Dangote pledges support for Liberia’s fight agains Ebola

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Africa’s wealthiest man and Nigeria’s frontline industrialist, Aliko Dangote, has promised to assist Liberia as the West African country fights against the spread of the Ebola virus.

Dangote, according to Forbes Magazine, made the commitment during a telephone conversation with Liberian President Ellen Johnson Sirleaf on Friday, promising to assist the country with medical personnel and other human and material resources to contain the spread of the disease.

According to a statement issued by Liberia’s’ Executive Mansion, Dangote said his philanthropic organisation, the Dangote Foundation, would work closely with the Liberian Government to determine what assistance can be provided ranging from medical personnel other professional healthcare workers.

President Sirleaf thanked the billionaire for his promised assistance and praised him for reaching out to the government and people of Liberia.

Liberia is among the countries worst hit by Ebola virus, along with Sierra Leone and Guinea.

The country accounts for more than half of all the official Ebola deaths, estimated at more than 2,400.
Overall, the number of dead across Liberia, Sierra Leone and Guinea has exceeded 4,500.

Meanwhile, the United States has announced that all travellers from Ebola outbreak countries in West Africa would be funnelled through one of its five airports with enhanced screening.

Customs and Border Protection within the Department of Homeland Security began enhanced screening – checking the travellers’ temperature and asking about possible exposure to Ebola virus at New York’s John F. Kennedy airport on October 11.

Enhanced screening for travellers from Liberia, Sierra Leone and Guinea was expanded October 16 to Washington’s Dulles, Chicago’s O’Hare, New Jersey’s Newark and Atlanta’s Hartsfield-Jackson airports.

Those airports were supposed to screen 94 per cent of the average 150 people per day arriving from the three countries.

But lawmakers from other states asked for enhanced screening at their airports too.

Some lawmakers have also called for more restrictions, such as suspending visas or simply denying entry at ports for citizens from the three countries.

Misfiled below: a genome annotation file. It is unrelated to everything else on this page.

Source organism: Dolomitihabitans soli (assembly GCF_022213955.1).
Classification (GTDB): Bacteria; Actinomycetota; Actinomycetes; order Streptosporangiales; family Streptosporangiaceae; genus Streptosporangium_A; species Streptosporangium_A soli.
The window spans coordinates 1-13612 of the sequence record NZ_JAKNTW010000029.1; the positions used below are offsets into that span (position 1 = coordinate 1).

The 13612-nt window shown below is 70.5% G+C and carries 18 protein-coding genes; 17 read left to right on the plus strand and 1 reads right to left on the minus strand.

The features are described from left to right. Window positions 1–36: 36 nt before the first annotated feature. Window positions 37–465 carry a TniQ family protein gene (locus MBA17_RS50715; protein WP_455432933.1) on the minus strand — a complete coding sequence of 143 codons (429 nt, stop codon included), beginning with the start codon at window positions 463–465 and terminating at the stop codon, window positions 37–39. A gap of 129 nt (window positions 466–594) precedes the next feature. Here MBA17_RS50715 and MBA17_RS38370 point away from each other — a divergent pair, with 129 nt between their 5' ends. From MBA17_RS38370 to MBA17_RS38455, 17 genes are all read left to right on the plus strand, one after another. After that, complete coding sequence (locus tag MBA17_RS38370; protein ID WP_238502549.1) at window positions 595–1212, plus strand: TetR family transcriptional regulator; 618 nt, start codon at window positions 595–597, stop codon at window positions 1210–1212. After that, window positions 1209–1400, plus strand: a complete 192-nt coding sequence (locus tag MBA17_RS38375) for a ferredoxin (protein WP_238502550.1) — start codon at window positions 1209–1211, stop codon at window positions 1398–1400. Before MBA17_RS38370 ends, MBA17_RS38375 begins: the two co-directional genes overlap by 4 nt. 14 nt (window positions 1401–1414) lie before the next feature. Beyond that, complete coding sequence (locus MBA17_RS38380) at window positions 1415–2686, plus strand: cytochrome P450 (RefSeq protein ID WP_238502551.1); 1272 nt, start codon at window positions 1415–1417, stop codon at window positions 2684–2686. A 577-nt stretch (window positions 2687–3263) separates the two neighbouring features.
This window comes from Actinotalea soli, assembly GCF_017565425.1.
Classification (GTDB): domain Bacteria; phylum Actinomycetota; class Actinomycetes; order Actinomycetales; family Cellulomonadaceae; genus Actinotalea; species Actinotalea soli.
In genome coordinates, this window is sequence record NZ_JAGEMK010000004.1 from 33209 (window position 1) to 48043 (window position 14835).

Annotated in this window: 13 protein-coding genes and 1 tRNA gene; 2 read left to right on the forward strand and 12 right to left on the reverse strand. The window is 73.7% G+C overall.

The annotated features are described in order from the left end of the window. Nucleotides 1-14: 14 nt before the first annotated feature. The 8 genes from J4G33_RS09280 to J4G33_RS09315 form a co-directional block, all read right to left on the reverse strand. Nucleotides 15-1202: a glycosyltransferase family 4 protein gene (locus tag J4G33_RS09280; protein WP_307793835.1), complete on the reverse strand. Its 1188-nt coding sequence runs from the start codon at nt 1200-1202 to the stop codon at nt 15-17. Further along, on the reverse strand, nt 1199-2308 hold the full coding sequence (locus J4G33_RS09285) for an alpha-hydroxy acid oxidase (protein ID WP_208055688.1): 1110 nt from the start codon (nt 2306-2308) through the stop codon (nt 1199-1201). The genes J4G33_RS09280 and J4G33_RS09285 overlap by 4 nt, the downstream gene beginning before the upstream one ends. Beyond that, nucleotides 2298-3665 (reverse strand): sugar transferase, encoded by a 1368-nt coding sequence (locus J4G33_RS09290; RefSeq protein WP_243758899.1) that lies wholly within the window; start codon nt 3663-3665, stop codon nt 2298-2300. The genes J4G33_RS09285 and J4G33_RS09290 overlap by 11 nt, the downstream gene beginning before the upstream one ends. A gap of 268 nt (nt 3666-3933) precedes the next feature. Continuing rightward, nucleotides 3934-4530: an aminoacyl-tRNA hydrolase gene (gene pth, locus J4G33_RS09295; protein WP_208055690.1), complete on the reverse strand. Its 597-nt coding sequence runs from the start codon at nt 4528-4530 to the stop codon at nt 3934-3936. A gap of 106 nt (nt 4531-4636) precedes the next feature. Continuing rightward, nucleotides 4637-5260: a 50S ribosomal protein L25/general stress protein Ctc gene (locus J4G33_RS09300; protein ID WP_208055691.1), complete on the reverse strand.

Secretary of Homeland Security, Jeh Jonhson, announced that travellers from West Africa must arrive at one of the five airports starting from Wednesday.

“We are working closely with the airlines to implement these restrictions with minimal travel disruption.
“If not already handled by the airlines, the few impacted travelers should contact the airlines for rebooking, as needed,” he said.

John Conyers of Michigan, the top Democrat on the House Judiciary Committee, said steering travelers through the five airports is a sensible precaution.

“As agreed upon by experts in both the public health and transportation communities, issuing a blanket travel ban would not only be counterproductive, but it would also irresponsibly impede getting much-needed supplies and relief to the countries that need it most,” Conyers said.

A Liberian national, Thomas Duncan, who became the first person diagnosed with the disease in the US after arriving in Dallas on September 20, had a temperature of 97.3 degrees, but didn’t tell airport officials in Monrovia, Liberia, that he carried a pregnant woman suffering from Ebola virus. He died October 8 and two nurses who treated him have become infected.

Meanwhile, Serum made from the blood of recovered Ebola virus patients could be available within weeks in Liberia, one of the countries worst hit by the virus, says the World Health Organisation (WHO).

According to the British Broadcasting Corporation (BBC), speaking in Geneva, Dr. Marie Paule Kieny said work was also advancing quickly to get drugs and vaccine ready by January 2015.

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